To be as explicit as possible: imposing a gauge condition cannot have any physical effect. These gauge degrees of freedom represent redundancies in describing the system using potentials, and so "fixing the gauge" by imposing some condition doesn't change the system, it just gets rid of these redundancies. If you change a gauge and see a measurable difference, you either did something wrong, or your theory isn't actually gauge invariant.

• Classically, that is true. But the Aharonov-Bohm effect shows that the potentials are not just mathecmatical tricks to make life easier, but they have a "reality" of their own. Commented Jul 11, 2018 at 0:43
• Does imposing the gauge constraint have any physical effect on the system at all? Commented Jul 11, 2018 at 1:13
• @NickD The popular interpretation that this effect makes the potentials real is incorrect. The effect only disproves the principle of locality. Commented Jul 11, 2018 at 1:35
• @safesphere fields are local by construction. Giving up "locality" is giving up the concept of field. So I side with the "popular" interpretation. Commented Jul 11, 2018 at 6:09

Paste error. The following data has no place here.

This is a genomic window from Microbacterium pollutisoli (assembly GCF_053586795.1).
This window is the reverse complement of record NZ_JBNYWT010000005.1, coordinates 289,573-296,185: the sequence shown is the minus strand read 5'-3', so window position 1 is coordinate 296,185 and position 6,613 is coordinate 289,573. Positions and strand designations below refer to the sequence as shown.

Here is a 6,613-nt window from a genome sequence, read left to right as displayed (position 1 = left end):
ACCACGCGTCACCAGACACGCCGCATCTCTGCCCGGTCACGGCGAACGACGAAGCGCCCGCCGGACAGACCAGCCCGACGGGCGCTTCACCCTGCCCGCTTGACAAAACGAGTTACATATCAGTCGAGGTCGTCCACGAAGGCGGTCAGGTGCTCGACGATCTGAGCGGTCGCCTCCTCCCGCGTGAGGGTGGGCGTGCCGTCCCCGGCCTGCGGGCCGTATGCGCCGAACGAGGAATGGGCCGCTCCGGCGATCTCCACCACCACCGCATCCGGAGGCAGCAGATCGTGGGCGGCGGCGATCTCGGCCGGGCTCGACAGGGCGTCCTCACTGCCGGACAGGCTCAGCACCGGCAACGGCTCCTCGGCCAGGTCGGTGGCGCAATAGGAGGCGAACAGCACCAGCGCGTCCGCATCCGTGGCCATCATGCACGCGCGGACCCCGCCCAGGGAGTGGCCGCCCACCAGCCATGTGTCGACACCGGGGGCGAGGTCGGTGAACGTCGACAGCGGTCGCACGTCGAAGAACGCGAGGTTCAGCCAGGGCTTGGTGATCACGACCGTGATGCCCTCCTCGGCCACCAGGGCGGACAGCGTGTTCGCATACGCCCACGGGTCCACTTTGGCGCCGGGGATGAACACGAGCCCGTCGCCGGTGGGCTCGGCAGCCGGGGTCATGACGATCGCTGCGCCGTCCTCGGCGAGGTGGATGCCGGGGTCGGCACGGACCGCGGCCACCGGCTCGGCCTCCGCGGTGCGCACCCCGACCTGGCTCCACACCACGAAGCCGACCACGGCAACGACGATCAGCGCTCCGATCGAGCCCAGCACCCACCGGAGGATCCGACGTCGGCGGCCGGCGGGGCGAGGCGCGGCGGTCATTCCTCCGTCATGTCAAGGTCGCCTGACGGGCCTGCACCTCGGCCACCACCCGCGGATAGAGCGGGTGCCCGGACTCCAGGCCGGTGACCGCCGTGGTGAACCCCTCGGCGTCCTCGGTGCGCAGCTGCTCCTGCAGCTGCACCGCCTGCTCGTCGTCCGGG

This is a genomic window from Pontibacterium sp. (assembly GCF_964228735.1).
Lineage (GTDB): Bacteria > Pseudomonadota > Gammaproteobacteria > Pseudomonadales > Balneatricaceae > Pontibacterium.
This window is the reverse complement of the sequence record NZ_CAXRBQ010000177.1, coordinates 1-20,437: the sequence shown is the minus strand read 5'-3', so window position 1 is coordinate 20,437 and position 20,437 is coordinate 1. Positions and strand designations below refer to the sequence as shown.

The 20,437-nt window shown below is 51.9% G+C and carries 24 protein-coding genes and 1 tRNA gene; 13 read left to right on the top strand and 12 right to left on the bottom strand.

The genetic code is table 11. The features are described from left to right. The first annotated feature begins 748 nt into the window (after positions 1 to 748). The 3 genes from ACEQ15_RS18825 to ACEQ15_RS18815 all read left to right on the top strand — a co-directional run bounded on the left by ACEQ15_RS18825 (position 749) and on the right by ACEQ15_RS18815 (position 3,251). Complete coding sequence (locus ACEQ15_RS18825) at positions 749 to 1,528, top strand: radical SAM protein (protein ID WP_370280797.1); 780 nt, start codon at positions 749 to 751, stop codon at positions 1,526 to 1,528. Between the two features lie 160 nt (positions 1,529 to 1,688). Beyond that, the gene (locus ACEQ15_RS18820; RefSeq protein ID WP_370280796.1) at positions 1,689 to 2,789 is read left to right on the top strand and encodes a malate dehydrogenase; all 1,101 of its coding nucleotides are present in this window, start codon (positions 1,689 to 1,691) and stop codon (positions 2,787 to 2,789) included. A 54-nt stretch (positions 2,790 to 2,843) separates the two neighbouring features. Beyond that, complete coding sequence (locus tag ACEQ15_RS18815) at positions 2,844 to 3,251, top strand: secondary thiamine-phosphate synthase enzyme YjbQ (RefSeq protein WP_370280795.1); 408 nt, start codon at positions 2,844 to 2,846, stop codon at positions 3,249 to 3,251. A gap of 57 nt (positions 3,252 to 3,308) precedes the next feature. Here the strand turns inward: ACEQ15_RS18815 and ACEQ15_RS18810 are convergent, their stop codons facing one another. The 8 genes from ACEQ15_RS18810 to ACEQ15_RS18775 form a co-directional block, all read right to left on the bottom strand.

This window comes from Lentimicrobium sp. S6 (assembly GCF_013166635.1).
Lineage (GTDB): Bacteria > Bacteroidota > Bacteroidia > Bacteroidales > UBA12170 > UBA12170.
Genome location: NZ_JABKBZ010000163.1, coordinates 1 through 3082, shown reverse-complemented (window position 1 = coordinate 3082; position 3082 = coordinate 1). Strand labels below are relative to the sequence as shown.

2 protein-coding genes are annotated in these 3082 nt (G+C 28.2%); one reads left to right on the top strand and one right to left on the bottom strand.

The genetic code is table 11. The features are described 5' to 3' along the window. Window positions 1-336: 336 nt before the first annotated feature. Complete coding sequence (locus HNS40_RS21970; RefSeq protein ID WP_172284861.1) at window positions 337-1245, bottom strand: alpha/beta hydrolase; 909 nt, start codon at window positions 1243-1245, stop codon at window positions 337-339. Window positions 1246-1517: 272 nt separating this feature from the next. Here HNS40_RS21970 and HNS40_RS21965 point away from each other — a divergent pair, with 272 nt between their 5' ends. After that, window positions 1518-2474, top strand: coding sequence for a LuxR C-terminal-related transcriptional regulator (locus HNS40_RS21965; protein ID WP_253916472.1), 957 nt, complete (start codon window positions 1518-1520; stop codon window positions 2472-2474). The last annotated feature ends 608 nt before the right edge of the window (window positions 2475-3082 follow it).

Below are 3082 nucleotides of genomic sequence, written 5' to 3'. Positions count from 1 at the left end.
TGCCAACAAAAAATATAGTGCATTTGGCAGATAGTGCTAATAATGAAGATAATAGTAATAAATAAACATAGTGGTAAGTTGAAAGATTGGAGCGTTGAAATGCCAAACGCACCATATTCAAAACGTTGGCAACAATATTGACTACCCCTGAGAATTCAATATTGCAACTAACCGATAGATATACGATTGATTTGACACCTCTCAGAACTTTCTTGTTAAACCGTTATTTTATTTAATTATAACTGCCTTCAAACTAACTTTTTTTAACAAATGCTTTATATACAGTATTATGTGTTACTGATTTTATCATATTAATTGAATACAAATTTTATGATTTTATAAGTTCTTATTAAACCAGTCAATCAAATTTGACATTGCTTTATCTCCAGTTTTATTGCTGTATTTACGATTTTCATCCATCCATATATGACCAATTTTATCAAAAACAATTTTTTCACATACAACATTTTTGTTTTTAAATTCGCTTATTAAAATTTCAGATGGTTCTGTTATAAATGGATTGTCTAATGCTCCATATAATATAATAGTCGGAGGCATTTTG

• neither kinetic nor potential energy (electromagnetic or otherwise) can be measured by any instrument we still consider them real physical quantities. The same goes for ever more abstract quantities such as entropy, force, etc. Commented Jul 11, 2018 at 11:00

The theory of electromagnetism, and physics in general, is a model of reality. It is not reality itself so we cannot claim reality for the E and B fields.

Having dealt with the philosophy, one may ask if E and B are enough to account for electromagnetism. My answer to this is no. The Aharonov-Bohm effect cannot be described in terms of E and B. More generally, we are unable to get around the four potential in quantum mechanics. It is impossible to describe electromagnetic or photon spin as a separate property using E and B. It is impossible to implement the Lorenz gauge in quantum mechanics without "breaking the gauge", as the trick is called. The Noether conservation laws that follow from the standard Lagrangian, which is expressed in E and B, cannot themselves be expressed in terms of E and B without an unwarranted modification. The conservation laws of gauge invariant electromagnetism exhibit numerous paradoxes.

• Well said. However, quantum electrodynamics follows from the U(1) symmetry, which says that the potentials are not real. Thus the interpretation of the AB effect as "real potentials" cannot possibly be correct. Commented Jul 12, 2018 at 14:36